On Nov. 9 the Harvard Law & International Development Society, an HLS student group, held its annual symposium, this year highlighting the increasingly global nature of anti-corruption efforts. The day-long event, “Development amidst Corruption | Developments against Corruption,” began with vivid personal narratives from the trenches: speakers included undercover agent Robert Mazur, Ombudsman of the Philippines Conchita Carpio-Morales, and El Cid Butyayan, senior litigator for the World Bank.

The symposium also highlighted a series of ideas for tackling corruption. During an afternoon panel, Mark L. Wolf ’71, chief judge of the U.S. District Court for the District of Massachusetts, proposed the establishment of an international corruption court, analogous to the International Criminal Court in The Hague.

Wolf has presided over several large, high-profile corruption cases, including a massive effort focused on the FBI and its top Mafia informants and the recent trial of the speaker of the Massachusetts House of Representatives.

Wolf speaks around the world on fighting corruption. He noted that in many countries, the factors that led to the successes in cases he was involved in are not in play: often members of government enjoy legislative immunity, there is no independent media, no impartial judiciary and no jury trials. Wolf said he’s met impressive people trying to make a difference in these systems. But it’s not reasonable to expect the high officials who are benefitting from corruption to allow the development of a system for effectively prosecuting corruption.

Phil Underwood

Conchita Carpio Morales, ombudsman of the Philippines

“These conditions are comparable to those that led to the creation of the International Criminal Court,” Wolf said. “That’s why I propose we should have something comparable, to end the culture of corruption and deter corruption by the highest officials.”

The court he is proposing would function on the principle of complementarity, like the ICC, and only exercise its jurisdiction when the state party of which the accused is a national is unable or unwilling to prosecute. “The positive international law exists.” he said. “An international corruption court would only be a new enforcement mechanism.”

James Hamilton, former director of public prosecutions in Ireland and president of the International Association of Prosecutors, focused his remarks on corruption in the political process and on the scope for corruption that private funding of political campaigns creates.

“We are familiar with the idea of direct bribery, or quid pro quo corruption,” he said. But much of the time, the actual corruption is not so straightforward. Instead there will be a donation to a political party that secures access, which the ordinary citizen doesn’t have. “In my view,” he added, “it’s a form of corruption because it undermines democracy and the principle of the equality of citizens.”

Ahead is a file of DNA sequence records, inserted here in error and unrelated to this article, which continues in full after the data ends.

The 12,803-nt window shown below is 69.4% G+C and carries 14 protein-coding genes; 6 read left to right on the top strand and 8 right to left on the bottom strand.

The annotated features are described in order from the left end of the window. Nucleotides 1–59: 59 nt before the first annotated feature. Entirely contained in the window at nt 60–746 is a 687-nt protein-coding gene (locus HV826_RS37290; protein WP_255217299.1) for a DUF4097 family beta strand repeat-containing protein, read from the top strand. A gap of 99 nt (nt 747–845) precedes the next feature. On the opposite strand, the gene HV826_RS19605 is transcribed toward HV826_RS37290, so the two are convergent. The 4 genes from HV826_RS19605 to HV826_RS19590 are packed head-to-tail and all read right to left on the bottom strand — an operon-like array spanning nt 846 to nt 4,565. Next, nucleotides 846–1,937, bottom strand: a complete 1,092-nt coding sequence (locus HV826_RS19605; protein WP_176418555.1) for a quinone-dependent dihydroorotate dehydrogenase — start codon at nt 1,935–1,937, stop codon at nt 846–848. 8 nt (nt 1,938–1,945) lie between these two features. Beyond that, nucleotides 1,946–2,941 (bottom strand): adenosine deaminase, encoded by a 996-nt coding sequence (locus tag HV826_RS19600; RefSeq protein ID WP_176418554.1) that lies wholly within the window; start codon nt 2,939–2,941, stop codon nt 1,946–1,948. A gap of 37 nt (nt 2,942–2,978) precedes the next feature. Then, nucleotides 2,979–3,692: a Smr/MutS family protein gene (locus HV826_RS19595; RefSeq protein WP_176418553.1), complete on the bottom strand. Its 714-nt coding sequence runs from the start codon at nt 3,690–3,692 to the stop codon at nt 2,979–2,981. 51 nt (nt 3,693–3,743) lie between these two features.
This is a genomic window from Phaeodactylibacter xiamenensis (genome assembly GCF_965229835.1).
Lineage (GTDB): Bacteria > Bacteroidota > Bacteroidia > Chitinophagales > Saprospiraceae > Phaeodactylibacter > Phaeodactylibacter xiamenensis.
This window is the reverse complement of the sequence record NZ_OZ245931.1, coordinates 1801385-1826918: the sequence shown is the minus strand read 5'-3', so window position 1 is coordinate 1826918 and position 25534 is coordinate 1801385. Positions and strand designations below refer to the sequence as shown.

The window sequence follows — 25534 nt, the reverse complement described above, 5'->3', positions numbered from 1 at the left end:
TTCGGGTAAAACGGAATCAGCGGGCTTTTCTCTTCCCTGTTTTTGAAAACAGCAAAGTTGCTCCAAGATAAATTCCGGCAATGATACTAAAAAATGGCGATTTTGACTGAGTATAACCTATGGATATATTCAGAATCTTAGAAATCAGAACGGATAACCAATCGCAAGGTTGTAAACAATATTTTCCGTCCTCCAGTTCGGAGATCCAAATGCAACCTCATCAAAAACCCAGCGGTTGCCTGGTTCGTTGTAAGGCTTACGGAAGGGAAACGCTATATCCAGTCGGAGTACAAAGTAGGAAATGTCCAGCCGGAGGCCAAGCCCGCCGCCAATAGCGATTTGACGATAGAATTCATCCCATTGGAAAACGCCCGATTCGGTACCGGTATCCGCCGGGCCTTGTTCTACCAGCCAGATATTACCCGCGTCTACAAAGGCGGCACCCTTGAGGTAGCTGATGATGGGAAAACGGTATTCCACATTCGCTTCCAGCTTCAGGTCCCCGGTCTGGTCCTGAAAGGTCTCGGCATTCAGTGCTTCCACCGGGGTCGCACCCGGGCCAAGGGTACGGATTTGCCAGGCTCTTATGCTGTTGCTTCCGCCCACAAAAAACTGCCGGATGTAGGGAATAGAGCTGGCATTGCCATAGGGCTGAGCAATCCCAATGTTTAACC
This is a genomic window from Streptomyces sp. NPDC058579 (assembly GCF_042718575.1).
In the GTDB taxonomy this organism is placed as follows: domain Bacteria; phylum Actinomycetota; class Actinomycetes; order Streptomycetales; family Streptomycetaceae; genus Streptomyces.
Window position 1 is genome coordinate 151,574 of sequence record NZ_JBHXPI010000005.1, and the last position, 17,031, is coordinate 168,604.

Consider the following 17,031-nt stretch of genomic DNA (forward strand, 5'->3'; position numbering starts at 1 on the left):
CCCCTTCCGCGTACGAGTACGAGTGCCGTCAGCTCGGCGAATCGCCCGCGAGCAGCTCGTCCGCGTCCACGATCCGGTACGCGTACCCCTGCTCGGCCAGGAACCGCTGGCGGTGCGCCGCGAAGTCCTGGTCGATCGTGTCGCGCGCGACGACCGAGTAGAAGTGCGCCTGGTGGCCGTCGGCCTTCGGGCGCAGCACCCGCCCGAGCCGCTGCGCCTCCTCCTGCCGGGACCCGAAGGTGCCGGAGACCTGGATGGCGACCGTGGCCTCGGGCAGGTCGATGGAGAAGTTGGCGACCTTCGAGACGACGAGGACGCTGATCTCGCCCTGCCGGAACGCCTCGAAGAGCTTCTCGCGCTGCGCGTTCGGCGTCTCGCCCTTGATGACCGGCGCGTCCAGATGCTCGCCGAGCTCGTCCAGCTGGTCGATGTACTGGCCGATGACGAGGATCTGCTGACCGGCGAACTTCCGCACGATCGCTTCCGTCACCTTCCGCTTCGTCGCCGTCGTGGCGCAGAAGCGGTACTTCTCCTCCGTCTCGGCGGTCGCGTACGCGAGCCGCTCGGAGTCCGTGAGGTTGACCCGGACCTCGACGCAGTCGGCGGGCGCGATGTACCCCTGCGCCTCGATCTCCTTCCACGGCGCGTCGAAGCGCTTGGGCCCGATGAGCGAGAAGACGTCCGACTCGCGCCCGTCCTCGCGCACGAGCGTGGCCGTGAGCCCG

U.S. law is contributing to the problem, he added, calling the Citizens United decision, “a setback internationally for efforts to regulate corruption.”

HLS Professor Matthew Stephenson ’02, the one academic speaking at the conference, contributed what he called the “view from 30,000 feet,” looking at some surprising findings with regards to corruption and its relationship to other aspects of politics and culture, economics and society.

Among his observations was the fact that high levels of democracy and liberalization and economic growth generally are associated with low levels of corruption, yet the processes of democratization, economic liberalization and rapid industrialization are all associated with increases in corruption. This paradoxical connection suggests that “managing transitional moments poses its own challenges.”

Another panelist, Mark Mendelsohn, the former head of the U.S. Justice Department’s Foreign Corrupt Practices Act Enforcement Unit, said that during his tenure, the DOJ brought more than 50 prosecutions against corporations for FCPA and related offenses, resulting in more than $1.5 billion in criminal penalties against companies including Siemens and Daimler. Yet he called these efforts “a drop in the bucket.”

Mendelsohn, who is credited as the architect and key enforcement official of DOJ’s modern FCPA enforcement program, is now a partner at the law firm Paul, Weiss, Rifkind, Wharton and Garrison, where he represents corporate clients in FCPA matters including compliance.

The real multiplier effect, he said, will come from the private sector joining with government to deal with the corruption problem.

“For those of you thinking about this from a development point of view,” he told the audience, “be sure that you are thinking about the role of the private sector as you think about solutions because without them you are never going to get where you need to be.”